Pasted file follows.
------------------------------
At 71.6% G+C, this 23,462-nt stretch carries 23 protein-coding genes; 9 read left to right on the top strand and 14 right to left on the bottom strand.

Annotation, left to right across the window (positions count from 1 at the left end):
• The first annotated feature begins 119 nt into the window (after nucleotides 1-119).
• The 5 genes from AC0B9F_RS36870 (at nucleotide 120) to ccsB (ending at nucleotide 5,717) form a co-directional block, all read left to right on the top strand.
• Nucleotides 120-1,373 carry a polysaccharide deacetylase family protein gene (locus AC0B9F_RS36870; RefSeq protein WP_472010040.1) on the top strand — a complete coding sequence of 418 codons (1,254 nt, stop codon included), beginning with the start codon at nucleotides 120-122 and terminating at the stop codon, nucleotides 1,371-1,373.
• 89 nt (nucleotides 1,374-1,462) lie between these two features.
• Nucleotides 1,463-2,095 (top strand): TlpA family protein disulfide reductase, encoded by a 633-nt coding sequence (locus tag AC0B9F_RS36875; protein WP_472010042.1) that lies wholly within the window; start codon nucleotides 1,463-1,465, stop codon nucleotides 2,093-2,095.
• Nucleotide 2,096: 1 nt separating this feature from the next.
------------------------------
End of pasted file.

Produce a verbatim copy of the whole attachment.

At 71.6% G+C, this 23,462-nt stretch carries 23 protein-coding genes; 9 read left to right on the top strand and 14 right to left on the bottom strand.

Annotation, left to right across the window (positions count from 1 at the left end):
• The first annotated feature begins 119 nt into the window (after nucleotides 1-119).
• The 5 genes from AC0B9F_RS36870 (at nucleotide 120) to ccsB (ending at nucleotide 5,717) form a co-directional block, all read left to right on the top strand.
• Nucleotides 120-1,373 carry a polysaccharide deacetylase family protein gene (locus AC0B9F_RS36870; RefSeq protein WP_472010040.1) on the top strand — a complete coding sequence of 418 codons (1,254 nt, stop codon included), beginning with the start codon at nucleotides 120-122 and terminating at the stop codon, nucleotides 1,371-1,373.
• 89 nt (nucleotides 1,374-1,462) lie between these two features.
• Nucleotides 1,463-2,095 (top strand): TlpA family protein disulfide reductase, encoded by a 633-nt coding sequence (locus tag AC0B9F_RS36875; protein WP_472010042.1) that lies wholly within the window; start codon nucleotides 1,463-1,465, stop codon nucleotides 2,093-2,095.
• Nucleotide 2,096: 1 nt separating this feature from the next.